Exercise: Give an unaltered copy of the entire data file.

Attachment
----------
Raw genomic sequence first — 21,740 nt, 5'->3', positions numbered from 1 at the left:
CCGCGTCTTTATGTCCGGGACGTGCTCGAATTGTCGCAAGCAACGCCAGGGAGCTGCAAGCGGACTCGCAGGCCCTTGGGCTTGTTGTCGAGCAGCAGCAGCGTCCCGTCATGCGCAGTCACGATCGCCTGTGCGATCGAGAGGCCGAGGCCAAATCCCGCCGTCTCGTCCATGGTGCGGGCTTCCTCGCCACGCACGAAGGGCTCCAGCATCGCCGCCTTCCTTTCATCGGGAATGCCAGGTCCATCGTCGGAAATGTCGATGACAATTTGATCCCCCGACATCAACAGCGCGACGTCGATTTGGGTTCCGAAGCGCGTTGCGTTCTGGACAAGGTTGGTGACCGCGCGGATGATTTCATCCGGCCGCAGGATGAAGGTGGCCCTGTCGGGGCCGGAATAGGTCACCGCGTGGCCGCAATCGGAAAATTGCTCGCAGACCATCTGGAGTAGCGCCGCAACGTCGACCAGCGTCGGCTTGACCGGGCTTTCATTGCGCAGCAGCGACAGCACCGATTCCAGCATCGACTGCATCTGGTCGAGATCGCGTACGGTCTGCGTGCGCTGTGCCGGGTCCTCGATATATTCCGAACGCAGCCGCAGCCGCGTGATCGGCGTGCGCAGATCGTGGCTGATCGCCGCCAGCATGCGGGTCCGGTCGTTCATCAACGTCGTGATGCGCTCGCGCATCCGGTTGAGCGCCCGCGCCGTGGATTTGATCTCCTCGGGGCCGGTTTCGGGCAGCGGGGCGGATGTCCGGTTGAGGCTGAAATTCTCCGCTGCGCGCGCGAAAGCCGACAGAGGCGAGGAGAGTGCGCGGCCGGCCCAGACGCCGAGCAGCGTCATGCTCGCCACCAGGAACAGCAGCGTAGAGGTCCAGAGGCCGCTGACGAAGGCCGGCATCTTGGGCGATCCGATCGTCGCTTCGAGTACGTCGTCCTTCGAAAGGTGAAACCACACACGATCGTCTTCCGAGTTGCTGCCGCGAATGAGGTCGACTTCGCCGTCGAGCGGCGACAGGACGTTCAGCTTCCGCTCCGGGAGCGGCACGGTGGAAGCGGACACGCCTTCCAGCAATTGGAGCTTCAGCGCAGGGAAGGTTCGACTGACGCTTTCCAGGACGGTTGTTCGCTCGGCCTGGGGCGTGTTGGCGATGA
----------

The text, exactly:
Raw genomic sequence first — 21,740 nt, 5'->3', positions numbered from 1 at the left:
CCGCGTCTTTATGTCCGGGACGTGCTCGAATTGTCGCAAGCAACGCCAGGGAGCTGCAAGCGGACTCGCAGGCCCTTGGGCTTGTTGTCGAGCAGCAGCAGCGTCCCGTCATGCGCAGTCACGATCGCCTGTGCGATCGAGAGGCCGAGGCCAAATCCCGCCGTCTCGTCCATGGTGCGGGCTTCCTCGCCACGCACGAAGGGCTCCAGCATCGCCGCCTTCCTTTCATCGGGAATGCCAGGTCCATCGTCGGAAATGTCGATGACAATTTGATCCCCCGACATCAACAGCGCGACGTCGATTTGGGTTCCGAAGCGCGTTGCGTTCTGGACAAGGTTGGTGACCGCGCGGATGATTTCATCCGGCCGCAGGATGAAGGTGGCCCTGTCGGGGCCGGAATAGGTCACCGCGTGGCCGCAATCGGAAAATTGCTCGCAGACCATCTGGAGTAGCGCCGCAACGTCGACCAGCGTCGGCTTGACCGGGCTTTCATTGCGCAGCAGCGACAGCACCGATTCCAGCATCGACTGCATCTGGTCGAGATCGCGTACGGTCTGCGTGCGCTGTGCCGGGTCCTCGATATATTCCGAACGCAGCCGCAGCCGCGTGATCGGCGTGCGCAGATCGTGGCTGATCGCCGCCAGCATGCGGGTCCGGTCGTTCATCAACGTCGTGATGCGCTCGCGCATCCGGTTGAGCGCCCGCGCCGTGGATTTGATCTCCTCGGGGCCGGTTTCGGGCAGCGGGGCGGATGTCCGGTTGAGGCTGAAATTCTCCGCTGCGCGCGCGAAAGCCGACAGAGGCGAGGAGAGTGCGCGGCCGGCCCAGACGCCGAGCAGCGTCATGCTCGCCACCAGGAACAGCAGCGTAGAGGTCCAGAGGCCGCTGACGAAGGCCGGCATCTTGGGCGATCCGATCGTCGCTTCGAGTACGTCGTCCTTCGAAAGGTGAAACCACACACGATCGTCTTCCGAGTTGCTGCCGCGAATGAGGTCGACTTCGCCGTCGAGCGGCGACAGGACGTTCAGCTTCCGCTCCGGGAGCGGCACGGTGGAAGCGGACACGCCTTCCAGCAATTGGAGCTTCAGCGCAGGGAAGGTTCGACTGACGCTTTCCAGGACGGTTGTTCGCTCGGCCTGGGGCGTGTTGGCGATGA